Celebrating humankind’s eternal fascination with the natural world, the Pacific Brant Carving and Art Show brings talented artists and their renditions of elks, eagles and egrets to the heart of Sidney next weekend (April 11 to 12).
This is the 25th year for the woodcarving show, though it only moved to Victoria in 2010. It has since become one of the four major wildlife shows in Canada, says show chair Dennis Drechsler.
“We have over a dozen of B.C.’s better wildlife and nature artists, painters, photographers and sculptors,” he says.
The featured artists are not only talented, but many offer a unique perspective as well.
Take, for example, Bobbie Momsen’s feather paintings. Using a single or paired feather from wild turkeys, parrots, or ravens as a canvas, she creates compact and striking images from the avian world.
Intricate brushstrokes, following the grains of the feathers, give rise to blue jays, quails, the noble bald eagles, among others.
Or Sue Coleman’s watercolour paintings, rich in texture but still soft around the edges, with layers of meaning intertwined in her images.
Or, Stuart Duncan with Wren Silverworks, who apprenticed with master First Nations silver engraver Harold Alfred in the ‘90s, and carves realistic jewelry that celebrates the beauty and strength of nature and its beasts.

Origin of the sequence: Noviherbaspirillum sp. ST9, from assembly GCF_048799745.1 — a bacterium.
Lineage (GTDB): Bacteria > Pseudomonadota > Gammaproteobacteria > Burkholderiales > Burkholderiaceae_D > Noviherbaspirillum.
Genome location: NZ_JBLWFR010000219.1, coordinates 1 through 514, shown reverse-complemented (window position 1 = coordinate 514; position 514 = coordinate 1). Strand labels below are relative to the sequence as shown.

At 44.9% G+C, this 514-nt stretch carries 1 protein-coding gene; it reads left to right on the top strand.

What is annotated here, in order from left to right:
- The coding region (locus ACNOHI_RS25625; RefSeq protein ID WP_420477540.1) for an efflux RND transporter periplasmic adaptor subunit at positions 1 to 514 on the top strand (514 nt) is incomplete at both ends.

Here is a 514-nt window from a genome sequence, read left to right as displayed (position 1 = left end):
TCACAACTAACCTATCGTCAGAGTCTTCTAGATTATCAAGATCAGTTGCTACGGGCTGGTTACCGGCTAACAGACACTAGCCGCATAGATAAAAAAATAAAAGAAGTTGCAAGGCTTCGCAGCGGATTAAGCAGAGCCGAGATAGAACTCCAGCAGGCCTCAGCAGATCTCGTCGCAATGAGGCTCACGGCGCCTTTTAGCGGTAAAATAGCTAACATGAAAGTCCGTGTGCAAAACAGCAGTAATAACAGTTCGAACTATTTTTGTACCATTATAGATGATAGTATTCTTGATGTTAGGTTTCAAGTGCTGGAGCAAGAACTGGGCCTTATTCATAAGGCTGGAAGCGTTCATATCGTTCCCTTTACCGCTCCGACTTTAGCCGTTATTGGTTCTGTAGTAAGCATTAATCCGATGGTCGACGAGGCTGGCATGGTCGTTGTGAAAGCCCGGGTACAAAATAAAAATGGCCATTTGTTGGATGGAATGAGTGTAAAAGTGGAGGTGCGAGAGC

The show’s feature artist this year is Terry Isaac, a renowned painter with a near-supernatural talent of imbuing his wildlife images with life.
Isaac will be doing a free demonstration at the show on Saturday at 3 p.m., no doubt astounding viewers as he turns blobs of colour into woodland creatures.
Also bound to capture the attention of attendees are the 120-plus wood carvings in the carving competition, presented by the Vancouver Island Wood Carvers Club.
Though varying widely in size and style, the carvings all have one thing in common: each is crafted with meticulous care.
“It’s kind of like two art forms.
“First you have to be a capable carver, and then you have to be a capable painter,” says Drechsler.
One particular piece, a Harris hawk done by an artist in Nanoose Bay, is incredibly lifelike, with each feather detailed and brought alive. The piece took nearly 400 hours to complete.
“That’s the idea of wildlife carving,” says Drechsler. “It’s to duplicate the bird so if the two were standing side by side, you might not be able to tell the difference.”
Alongside the carvings is the woodturning competition.
“We get some pretty intricate wood turnings coming out,” he says.
“There’s lots of imagination in them. It’s almost as much work in some of those as in some of the carvings.”
The Pacific Brant Carving and Art Show runs Saturday, April 11 from 10 a.m. to 5 p.m., and Sunday, April 12 from 10 a.m. to 4 p.m. at the Mary Winspear Centre, 2243 Beacon Ave.
Admission is $5 for adults, and free for children 12 years and under.
For more information, visit thebrant.ca.